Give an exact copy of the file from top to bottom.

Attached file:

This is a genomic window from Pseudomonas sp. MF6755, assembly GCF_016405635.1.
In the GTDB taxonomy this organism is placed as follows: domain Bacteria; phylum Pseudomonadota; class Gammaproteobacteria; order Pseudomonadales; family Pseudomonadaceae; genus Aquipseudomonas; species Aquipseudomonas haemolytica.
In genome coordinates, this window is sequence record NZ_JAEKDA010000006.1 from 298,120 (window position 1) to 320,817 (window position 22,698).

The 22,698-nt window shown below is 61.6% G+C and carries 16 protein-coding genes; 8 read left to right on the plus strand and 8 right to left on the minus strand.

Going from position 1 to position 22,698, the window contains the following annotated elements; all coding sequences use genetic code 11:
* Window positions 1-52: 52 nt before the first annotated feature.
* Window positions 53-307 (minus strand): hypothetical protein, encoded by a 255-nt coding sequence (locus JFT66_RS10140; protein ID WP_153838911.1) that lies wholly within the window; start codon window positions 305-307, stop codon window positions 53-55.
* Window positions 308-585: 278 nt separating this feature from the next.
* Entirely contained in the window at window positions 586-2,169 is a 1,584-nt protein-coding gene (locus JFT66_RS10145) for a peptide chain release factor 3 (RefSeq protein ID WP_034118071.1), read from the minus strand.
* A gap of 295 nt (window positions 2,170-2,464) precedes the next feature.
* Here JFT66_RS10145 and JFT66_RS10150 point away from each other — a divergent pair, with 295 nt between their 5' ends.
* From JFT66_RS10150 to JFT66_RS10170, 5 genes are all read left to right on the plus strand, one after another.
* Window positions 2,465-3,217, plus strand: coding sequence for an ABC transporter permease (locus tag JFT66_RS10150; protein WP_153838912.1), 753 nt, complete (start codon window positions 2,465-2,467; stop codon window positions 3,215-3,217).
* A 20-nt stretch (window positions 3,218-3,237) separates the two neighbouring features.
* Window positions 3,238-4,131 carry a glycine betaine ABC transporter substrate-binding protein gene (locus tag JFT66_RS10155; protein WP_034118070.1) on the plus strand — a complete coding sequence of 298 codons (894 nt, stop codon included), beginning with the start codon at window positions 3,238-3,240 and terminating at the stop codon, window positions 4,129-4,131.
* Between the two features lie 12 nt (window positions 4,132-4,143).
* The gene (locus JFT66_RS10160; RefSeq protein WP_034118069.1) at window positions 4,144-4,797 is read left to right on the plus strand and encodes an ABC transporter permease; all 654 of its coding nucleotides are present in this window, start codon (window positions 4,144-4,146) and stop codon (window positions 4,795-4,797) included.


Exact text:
This is a genomic window from Pseudomonas sp. MF6755, assembly GCF_016405635.1.
In the GTDB taxonomy this organism is placed as follows: domain Bacteria; phylum Pseudomonadota; class Gammaproteobacteria; order Pseudomonadales; family Pseudomonadaceae; genus Aquipseudomonas; species Aquipseudomonas haemolytica.
In genome coordinates, this window is sequence record NZ_JAEKDA010000006.1 from 298,120 (window position 1) to 320,817 (window position 22,698).

The 22,698-nt window shown below is 61.6% G+C and carries 16 protein-coding genes; 8 read left to right on the plus strand and 8 right to left on the minus strand.

Going from position 1 to position 22,698, the window contains the following annotated elements; all coding sequences use genetic code 11:
* Window positions 1-52: 52 nt before the first annotated feature.
* Window positions 53-307 (minus strand): hypothetical protein, encoded by a 255-nt coding sequence (locus JFT66_RS10140; protein ID WP_153838911.1) that lies wholly within the window; start codon window positions 305-307, stop codon window positions 53-55.
* Window positions 308-585: 278 nt separating this feature from the next.
* Entirely contained in the window at window positions 586-2,169 is a 1,584-nt protein-coding gene (locus JFT66_RS10145) for a peptide chain release factor 3 (RefSeq protein ID WP_034118071.1), read from the minus strand.
* A gap of 295 nt (window positions 2,170-2,464) precedes the next feature.
* Here JFT66_RS10145 and JFT66_RS10150 point away from each other — a divergent pair, with 295 nt between their 5' ends.
* From JFT66_RS10150 to JFT66_RS10170, 5 genes are all read left to right on the plus strand, one after another.
* Window positions 2,465-3,217, plus strand: coding sequence for an ABC transporter permease (locus tag JFT66_RS10150; protein WP_153838912.1), 753 nt, complete (start codon window positions 2,465-2,467; stop codon window positions 3,215-3,217).
* A 20-nt stretch (window positions 3,218-3,237) separates the two neighbouring features.
* Window positions 3,238-4,131 carry a glycine betaine ABC transporter substrate-binding protein gene (locus tag JFT66_RS10155; protein WP_034118070.1) on the plus strand — a complete coding sequence of 298 codons (894 nt, stop codon included), beginning with the start codon at window positions 3,238-3,240 and terminating at the stop codon, window positions 4,129-4,131.
* Between the two features lie 12 nt (window positions 4,132-4,143).
* The gene (locus JFT66_RS10160; RefSeq protein WP_034118069.1) at window positions 4,144-4,797 is read left to right on the plus strand and encodes an ABC transporter permease; all 654 of its coding nucleotides are present in this window, start codon (window positions 4,144-4,146) and stop codon (window positions 4,795-4,797) included.